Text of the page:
Image: Trump's Character Is Fate
United States President Donald J. Trump answers a reporter’s question as he returns to the White House January 26, 2018, in Washington, D.C. (Ron Sachs-Pool/Getty Images)


Saturday, 27 Jan 2018 12:14 PMCurrent | Bio | Archive

I’m a writer, not a lawyer. Sometimes I write political articles, sometimes boxing articles, but mostly I write novels. So I may not know the law, chapter and verse, but I do know something about character. The adage, like many adages, is true: Character is fate. In a novel, if a character acts “out of character” the reader will recognize something’s off. In real life, if a person acts out of character, something’s usually up.To his credit, Donald Trump has remained consistent in his character. He may lie, he may stretch the truth as character Huck Finn accuses Mark Twain of doing, but Trump has always lied, always chiseled, always sought the headline no matter the dishonesty of its words.

But eventually, because character is fate, Trump’s character will create his own undoing. When history looks back, one seminal interaction may stand out as the moment Trump’s consistent character began a fated unraveling that ended in his impeachment, or worse.

On November 10, 2016, then-president Barack Obama met with newly-elected Donald Trump at the White House, a ritualistic show of peaceful baton-passing that remains one of America’s greatest virtues in a time of ever-dwindling greatness. The pictures of that day show smiles and awkward handshakes and, when the meeting ended, Trump left the White House singing Obama’s praises, which wasn’t an outright lie but a holding-pattern lie. At his core, the billionaire who started the birther conspiracy hated our first black president and Trump’s vitriol would reappear a few days later.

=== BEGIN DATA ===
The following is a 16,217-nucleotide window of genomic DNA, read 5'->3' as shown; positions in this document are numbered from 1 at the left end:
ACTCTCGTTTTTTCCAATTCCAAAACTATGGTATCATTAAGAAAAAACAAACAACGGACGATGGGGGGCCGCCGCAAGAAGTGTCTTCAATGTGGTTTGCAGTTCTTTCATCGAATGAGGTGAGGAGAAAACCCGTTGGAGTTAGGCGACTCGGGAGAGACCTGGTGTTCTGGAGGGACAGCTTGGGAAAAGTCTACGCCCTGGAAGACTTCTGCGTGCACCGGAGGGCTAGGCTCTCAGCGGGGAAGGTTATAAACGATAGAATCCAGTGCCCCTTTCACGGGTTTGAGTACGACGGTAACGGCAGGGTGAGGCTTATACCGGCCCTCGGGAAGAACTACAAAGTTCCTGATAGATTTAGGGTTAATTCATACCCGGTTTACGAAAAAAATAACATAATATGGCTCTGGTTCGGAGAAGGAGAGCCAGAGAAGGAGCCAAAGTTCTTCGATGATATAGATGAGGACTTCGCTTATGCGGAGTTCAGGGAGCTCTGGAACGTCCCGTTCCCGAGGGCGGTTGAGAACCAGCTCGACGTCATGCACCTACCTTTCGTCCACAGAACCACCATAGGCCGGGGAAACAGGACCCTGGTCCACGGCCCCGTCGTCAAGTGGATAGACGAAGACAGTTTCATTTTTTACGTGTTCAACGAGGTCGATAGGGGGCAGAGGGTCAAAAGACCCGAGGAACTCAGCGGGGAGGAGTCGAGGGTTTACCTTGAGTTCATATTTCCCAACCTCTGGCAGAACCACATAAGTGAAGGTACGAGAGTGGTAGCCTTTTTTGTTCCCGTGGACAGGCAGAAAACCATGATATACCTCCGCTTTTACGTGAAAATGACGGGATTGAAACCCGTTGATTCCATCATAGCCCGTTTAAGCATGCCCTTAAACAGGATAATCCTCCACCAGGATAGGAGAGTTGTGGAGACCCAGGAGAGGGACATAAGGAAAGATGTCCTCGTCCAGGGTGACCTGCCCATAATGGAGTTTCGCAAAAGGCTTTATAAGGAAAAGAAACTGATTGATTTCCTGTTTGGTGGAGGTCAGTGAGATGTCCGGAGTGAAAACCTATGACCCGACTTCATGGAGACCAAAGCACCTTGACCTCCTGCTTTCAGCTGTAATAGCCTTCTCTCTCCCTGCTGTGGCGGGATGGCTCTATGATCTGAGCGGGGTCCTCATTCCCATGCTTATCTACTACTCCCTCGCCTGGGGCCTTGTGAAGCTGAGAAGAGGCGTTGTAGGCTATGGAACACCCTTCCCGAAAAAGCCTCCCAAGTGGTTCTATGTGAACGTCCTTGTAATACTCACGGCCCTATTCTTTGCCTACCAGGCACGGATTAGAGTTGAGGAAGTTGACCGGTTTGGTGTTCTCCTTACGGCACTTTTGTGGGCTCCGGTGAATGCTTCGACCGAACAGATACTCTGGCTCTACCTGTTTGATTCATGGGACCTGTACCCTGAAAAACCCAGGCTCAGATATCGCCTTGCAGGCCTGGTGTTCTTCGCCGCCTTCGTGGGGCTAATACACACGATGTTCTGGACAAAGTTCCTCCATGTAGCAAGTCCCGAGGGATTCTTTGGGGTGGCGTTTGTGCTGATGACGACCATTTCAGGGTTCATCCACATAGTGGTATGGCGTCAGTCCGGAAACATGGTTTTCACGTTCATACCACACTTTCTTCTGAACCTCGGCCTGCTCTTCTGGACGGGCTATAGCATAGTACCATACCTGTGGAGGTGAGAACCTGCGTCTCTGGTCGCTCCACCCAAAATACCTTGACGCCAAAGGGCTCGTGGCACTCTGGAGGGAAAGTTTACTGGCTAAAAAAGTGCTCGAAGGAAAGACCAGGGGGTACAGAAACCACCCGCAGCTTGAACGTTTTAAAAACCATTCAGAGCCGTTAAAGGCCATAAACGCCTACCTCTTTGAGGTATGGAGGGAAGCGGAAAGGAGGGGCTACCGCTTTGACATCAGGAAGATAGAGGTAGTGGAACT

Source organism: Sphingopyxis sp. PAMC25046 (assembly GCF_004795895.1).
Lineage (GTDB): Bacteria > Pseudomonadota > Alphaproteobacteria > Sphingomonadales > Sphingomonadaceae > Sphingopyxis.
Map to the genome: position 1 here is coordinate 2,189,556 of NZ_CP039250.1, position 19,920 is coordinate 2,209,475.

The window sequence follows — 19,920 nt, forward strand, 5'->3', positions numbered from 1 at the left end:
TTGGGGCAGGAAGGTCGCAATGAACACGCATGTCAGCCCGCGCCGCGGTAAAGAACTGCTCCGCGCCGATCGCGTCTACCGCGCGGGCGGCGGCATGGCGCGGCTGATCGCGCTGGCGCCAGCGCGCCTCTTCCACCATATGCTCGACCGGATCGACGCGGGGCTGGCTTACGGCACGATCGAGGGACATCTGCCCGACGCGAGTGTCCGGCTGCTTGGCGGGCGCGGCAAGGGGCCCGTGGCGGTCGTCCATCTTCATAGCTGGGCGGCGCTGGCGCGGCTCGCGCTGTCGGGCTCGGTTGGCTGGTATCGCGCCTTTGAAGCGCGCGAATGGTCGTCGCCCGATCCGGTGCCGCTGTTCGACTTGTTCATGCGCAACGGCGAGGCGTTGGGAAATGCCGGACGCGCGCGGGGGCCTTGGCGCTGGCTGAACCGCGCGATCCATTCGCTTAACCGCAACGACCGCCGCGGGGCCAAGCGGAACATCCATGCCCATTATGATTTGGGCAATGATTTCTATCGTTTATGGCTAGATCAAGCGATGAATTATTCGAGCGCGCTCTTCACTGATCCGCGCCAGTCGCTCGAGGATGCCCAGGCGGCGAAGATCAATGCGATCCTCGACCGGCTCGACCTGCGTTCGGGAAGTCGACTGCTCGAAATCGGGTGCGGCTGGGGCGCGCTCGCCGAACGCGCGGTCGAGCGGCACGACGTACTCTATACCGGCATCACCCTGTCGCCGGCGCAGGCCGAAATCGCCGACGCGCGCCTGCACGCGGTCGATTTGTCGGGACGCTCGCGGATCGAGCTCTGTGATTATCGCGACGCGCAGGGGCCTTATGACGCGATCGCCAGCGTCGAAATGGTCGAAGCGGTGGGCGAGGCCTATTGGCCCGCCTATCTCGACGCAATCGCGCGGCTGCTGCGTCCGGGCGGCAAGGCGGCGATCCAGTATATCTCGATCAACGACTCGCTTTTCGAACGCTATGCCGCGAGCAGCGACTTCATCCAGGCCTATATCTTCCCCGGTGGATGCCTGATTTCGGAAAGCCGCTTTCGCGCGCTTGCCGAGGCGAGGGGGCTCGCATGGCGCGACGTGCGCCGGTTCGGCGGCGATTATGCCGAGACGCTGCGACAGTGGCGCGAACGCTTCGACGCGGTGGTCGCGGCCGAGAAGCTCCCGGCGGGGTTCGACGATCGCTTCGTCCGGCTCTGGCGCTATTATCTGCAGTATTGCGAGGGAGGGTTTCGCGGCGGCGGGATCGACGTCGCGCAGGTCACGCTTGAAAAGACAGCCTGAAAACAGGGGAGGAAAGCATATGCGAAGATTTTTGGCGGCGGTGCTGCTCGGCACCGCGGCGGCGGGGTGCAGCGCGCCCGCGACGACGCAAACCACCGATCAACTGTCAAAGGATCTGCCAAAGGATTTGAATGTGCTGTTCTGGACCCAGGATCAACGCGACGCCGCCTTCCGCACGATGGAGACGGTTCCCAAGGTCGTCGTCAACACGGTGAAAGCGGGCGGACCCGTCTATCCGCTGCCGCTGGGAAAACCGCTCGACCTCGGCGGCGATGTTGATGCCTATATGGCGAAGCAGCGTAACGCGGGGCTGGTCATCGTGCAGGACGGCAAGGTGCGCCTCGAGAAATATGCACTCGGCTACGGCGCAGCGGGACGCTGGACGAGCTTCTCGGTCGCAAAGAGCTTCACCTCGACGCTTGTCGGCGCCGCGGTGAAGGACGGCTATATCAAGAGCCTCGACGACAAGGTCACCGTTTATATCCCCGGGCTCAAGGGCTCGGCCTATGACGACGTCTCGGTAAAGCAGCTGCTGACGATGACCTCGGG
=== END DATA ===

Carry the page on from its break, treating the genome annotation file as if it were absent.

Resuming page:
Donald Trump has spent his first year in office trying to undo everything Barack Obama did. He’s failed at many of these undoings. And he’s taken credit for many of Obama’s successes, including our relatively healthy economy, methodically put into play by our last president. Trump may be a builder, but he’s most at home with a wrecking ball in hand, narcissistically swinging at anything that’s a threat to his sense of self. And to Donald, anything Barack did or said was a threat.

One concrete piece of advice Obama gave Trump at their White House meeting was to steer clear of Michael Flynn. Flynn had served under Obama as director of the Defense Intelligence Agency, but during his tenure Flynn forged a reputation as a loose cannon. Obama warned Trump to beware that looseness. But Trump, always believing he’s the smartest man in the room because, after all, he’s a stable genius, refused to listen. Completely in character, operating from a position of know-it-all spite, Trump hired Flynn as National Security Adviser. This spit-in-the-eye will inevitably (fatefully) boomerang because the loose cannon has looser lips.